The origin of Taiwan’s Buddhism dates back more than 300 years, to the time when Han Chinese began immigrating to Taiwan during the late Ming and early Qing dynasties
In Taiwan, some people practice ‘pure’ Buddhism and some follow ‘pure’ Taoism. Far more, however, follow one, or both, blended with folk beliefs. For anyone who grew up in the West or the Middle East, where monotheistic faiths require exclusive loyalty, the pick-and-mix approach of many Taiwanese to religion is initially bewildering but always intriguing. The gods and goddesses revered by most Taiwanese are Chinese in origin, although a few are entirely local.
Despite Japan’s huge impact on Taiwan in fields as varied as architecture and cuisine, very few Taiwanese follow Japanese religions.
The majority of Taiwan’s temples are classed as folk shrines. In a typical house of worship you’ll see several – possibly over a hundred – effigies of Taoist, Buddhist and folk deities. Some are no bigger than dolls; others are fearsome statutes twice the size of a man. Most are elaborately carved from wood, although some are clay or even solid gold. Incense is left to burn before these icons all day, every day; offerings of fruit, cookies, joss paper and tiny cups of rice wine are frequently made.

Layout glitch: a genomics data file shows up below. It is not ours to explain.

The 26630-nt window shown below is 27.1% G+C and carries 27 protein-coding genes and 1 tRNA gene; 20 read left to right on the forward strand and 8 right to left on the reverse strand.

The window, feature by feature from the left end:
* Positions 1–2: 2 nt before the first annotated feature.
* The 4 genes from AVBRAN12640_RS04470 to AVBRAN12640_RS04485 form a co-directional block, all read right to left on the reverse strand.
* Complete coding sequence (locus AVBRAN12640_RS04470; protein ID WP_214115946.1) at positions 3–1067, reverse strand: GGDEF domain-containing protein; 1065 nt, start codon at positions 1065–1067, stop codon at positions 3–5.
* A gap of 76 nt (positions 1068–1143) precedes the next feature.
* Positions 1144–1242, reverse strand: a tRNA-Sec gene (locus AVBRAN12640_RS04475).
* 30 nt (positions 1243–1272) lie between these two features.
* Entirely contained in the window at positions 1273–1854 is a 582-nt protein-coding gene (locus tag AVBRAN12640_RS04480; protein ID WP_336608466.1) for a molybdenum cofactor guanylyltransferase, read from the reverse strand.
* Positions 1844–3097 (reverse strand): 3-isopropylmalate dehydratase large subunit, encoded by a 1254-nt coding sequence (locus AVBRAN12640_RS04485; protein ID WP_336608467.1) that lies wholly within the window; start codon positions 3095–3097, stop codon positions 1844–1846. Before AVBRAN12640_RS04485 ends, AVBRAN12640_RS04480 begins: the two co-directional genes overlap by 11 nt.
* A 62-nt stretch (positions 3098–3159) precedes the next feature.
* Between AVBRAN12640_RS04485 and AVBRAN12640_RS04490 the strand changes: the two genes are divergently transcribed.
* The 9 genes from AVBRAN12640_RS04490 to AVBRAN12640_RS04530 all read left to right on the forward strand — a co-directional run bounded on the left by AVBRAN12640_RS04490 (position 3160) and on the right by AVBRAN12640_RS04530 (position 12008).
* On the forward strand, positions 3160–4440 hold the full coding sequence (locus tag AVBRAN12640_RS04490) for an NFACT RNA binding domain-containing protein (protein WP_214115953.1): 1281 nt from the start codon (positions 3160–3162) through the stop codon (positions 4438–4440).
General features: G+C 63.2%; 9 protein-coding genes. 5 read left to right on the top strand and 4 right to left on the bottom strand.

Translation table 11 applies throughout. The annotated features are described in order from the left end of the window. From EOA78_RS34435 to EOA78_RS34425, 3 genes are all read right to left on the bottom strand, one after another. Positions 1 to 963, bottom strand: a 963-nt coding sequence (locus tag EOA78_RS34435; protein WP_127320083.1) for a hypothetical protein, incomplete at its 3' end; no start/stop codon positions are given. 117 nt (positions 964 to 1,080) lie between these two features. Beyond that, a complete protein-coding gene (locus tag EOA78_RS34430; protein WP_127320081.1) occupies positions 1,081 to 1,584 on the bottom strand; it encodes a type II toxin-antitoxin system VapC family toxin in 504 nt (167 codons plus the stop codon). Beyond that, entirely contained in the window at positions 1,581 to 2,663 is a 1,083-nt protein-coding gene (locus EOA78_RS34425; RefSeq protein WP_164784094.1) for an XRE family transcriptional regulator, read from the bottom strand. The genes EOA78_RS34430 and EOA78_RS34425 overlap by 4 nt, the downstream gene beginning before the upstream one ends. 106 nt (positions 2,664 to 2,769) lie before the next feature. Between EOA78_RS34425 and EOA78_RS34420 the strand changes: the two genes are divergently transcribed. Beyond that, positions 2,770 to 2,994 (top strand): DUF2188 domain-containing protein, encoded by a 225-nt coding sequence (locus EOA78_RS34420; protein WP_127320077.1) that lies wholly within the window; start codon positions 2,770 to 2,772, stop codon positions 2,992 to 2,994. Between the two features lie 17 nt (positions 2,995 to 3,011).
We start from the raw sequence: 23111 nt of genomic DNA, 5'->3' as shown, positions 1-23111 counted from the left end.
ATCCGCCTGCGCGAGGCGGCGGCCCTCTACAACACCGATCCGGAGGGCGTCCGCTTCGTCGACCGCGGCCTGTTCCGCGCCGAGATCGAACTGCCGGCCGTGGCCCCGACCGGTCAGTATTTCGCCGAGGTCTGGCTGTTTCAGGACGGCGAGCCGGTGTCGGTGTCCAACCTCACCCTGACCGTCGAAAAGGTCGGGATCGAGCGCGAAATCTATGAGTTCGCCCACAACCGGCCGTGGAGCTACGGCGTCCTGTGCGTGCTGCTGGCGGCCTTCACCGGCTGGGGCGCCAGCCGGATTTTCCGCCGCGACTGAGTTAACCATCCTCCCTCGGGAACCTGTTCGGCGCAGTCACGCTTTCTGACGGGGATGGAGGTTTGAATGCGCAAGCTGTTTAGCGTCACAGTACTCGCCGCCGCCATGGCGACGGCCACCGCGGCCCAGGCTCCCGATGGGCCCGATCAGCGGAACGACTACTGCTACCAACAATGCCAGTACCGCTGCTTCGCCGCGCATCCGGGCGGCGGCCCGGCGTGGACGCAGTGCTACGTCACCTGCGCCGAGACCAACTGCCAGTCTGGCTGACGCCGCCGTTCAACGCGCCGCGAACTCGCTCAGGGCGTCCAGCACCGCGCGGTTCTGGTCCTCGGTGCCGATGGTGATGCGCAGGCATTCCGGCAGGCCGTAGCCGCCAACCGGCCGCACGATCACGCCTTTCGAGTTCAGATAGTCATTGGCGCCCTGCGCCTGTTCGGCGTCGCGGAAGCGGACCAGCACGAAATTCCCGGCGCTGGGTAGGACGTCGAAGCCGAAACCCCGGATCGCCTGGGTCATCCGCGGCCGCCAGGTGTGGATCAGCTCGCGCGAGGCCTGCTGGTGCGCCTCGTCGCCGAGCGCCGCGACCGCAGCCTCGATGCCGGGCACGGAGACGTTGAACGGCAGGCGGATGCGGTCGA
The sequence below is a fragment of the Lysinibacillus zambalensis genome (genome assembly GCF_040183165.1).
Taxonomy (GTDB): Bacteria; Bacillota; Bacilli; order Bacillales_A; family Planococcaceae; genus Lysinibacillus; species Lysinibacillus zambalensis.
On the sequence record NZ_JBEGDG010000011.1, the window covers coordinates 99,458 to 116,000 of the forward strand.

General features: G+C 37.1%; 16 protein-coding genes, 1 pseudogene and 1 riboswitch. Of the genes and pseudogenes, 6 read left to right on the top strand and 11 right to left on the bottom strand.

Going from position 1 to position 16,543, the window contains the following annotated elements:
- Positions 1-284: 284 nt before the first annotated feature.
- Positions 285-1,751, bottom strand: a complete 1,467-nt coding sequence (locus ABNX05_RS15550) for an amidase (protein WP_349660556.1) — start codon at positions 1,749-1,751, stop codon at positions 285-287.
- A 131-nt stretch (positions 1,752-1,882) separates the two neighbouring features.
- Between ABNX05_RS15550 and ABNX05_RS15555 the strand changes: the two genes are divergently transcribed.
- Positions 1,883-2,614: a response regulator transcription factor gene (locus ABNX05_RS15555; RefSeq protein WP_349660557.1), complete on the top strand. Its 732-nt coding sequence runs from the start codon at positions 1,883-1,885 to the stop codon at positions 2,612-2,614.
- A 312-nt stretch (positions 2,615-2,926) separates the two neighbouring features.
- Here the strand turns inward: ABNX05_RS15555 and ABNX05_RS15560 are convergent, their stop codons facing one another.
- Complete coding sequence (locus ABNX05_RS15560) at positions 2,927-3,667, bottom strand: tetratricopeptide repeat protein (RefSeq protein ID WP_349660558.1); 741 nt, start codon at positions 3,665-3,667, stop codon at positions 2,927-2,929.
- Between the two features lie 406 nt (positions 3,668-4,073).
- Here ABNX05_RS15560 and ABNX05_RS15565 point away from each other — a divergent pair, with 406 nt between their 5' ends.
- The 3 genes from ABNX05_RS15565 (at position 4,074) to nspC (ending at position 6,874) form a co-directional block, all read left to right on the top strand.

If you spend any time in a temple, you’re sure to see someone bua buay, as one particular rite is called in the Taiwanese language. This can be translated into English as ‘casting moon blocks’ or ‘throwing divination boards’. The boards or blocks are typically battered-looking crescent-shaped blocks of wood that have been painted red. These are used to ask deities questions: The worshipper frames the question in his or her mind, and then casts a pair of blocks three times. One block coming to rest flat-side up and the other flat-side down means the answer is yes; if both land rounded-side up, the god’s response is negative; both landing rounded-side down means the deity feels the question is frivolous.